Arab-Israeli rapper urges community to vote, oust the Right
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Arab-Israeli rapper urges community to vote, oust the Right

‘Either we vote, or end up outside of the homeland,’ says controversial musician Tamer Nafar in song calling to reverse ambivalence toward national elections

Controversial Arab-Israeli musician Tamer Nafar of the rap group DAM released a music video Wednesday urging members of his community to vote in upcoming Knesset elections, despite widespread ambivalence.

“Either we vote, or end up outside of the homeland,” Nafar sings in the song, titled “Tamer must vote.”

Much of the song — presented in a video as dueling egos — addresses feelings of disenfranchisement in Arab communities, where voting rates are typically several points lower than among Israeli Jews.

Among Nafar’s reasons for not wanting to vote are what he describes as government neglect of Arab communities.

“Did they deal with poverty? Did they bring us schools and jobs? After all, we only see them during elections,” he raps.

Arabs make up some 20 percent of Israel’s population, and Arab-led parties typically garner around 10-13 seats in the Knesset combined, but their political influence on the national stage has always been stunted by remaining outside the governing coalition. (Turnout in local elections is usually dozens of percentage points higher than among Jewish voters.)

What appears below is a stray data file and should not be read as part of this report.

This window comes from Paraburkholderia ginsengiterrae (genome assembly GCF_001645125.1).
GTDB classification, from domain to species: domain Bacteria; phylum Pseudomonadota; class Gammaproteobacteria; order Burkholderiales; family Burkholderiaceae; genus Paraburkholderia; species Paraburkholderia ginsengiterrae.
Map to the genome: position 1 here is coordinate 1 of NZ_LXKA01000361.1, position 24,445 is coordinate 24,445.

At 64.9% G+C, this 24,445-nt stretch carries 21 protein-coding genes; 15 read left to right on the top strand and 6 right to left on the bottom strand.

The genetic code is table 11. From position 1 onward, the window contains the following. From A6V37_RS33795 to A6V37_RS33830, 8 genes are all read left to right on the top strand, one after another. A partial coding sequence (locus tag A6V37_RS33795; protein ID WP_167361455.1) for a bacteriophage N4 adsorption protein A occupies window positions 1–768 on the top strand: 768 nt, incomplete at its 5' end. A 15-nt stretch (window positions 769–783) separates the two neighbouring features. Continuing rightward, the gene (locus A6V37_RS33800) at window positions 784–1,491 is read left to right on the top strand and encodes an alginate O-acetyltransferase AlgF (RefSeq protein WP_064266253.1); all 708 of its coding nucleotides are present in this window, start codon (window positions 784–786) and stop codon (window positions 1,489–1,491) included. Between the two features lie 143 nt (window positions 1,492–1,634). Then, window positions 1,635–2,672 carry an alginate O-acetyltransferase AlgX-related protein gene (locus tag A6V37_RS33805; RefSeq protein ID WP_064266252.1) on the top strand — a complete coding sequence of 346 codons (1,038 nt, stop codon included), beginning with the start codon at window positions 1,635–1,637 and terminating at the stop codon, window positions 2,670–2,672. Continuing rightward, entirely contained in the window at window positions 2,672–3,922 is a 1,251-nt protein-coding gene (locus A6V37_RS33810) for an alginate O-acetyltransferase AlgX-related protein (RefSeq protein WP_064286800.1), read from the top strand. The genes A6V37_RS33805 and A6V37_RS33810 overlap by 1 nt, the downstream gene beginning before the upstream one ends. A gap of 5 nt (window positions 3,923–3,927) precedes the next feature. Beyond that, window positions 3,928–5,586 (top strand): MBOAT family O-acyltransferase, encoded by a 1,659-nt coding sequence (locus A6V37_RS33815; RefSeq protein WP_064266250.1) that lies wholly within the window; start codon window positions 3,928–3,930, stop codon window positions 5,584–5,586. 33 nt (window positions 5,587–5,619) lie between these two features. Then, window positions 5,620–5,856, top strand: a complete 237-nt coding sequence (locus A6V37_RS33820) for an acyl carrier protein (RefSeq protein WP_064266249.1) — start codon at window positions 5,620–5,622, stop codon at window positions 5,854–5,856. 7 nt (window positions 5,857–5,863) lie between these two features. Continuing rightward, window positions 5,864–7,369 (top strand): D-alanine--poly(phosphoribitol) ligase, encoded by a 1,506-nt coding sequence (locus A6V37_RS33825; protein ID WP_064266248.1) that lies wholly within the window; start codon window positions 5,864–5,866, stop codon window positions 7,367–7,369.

A recent study showed that Arab turnout may be slightly higher this year, with over 73 percent of respondents saying that plan to vote. In 2015, 63.5% of eligible Arab voters cast ballots, compared with 76% among Jewish voters.

Both Prime Minister Benjamin Netanyahu’s Likud and the Blue and White parties have ruled out forming a coalition with Arab parties after elections.

Netanyahu has been accused of race-baiting by campaigning on the idea that his opponents will forge a deal with Arab parties.

Nafar raps, though, that a higher Arab turnout will help remove Netanyahu and other right-wing parties from power after a decade at the helm.

Arab-Israeli rapper Tamer Nafar performs on-stage during a festival in the northern Arab-Israeli town of Sakhnin on October 23, 2016. (AFP PHOTO / AHMAD GHARABLI / TO GO WITH AFP STORY BY MAJEDA El-BATSH)

“If our vote will erase Liberman, imprison Bibi, then we’re ready,” he says, referring to Netanyahu by his nickname and to Yisrael Beytenu’s Avigdor Liberman.

“So tell Bennett, tell Shaked that I’m not moving… tell Kahane’s cronies that I’m not moving. I wanted to boycott but decided that I don’t want to stay outside,” he says, addressing right-wing politicians Naftali Bennett and Ayelet Shaked of the New Right and likely referring to the extremist Otzma Yehudit party.

“It doesn’t make sense for me to give up a tool when I hardly have any tools, so I’m going to vote,” he says at the end of the song.

Nafar grew up in the 1990s in the mixed Arab-Jewish city of Lod idolizing and drawing inspiration from controversial American rapper Tupac Shakur.

He and his rap group DAM have clashed with Culture Minister Miri Regev and other right-wing Israelis, who say that some of his songs provide justification for terrorism.

“During every crisis they stood and presented my pain and yours. When Miri tried to get me off the stage, they stood with me,” he raps, likely referring to liberal Jewish Israelis who have supported him.

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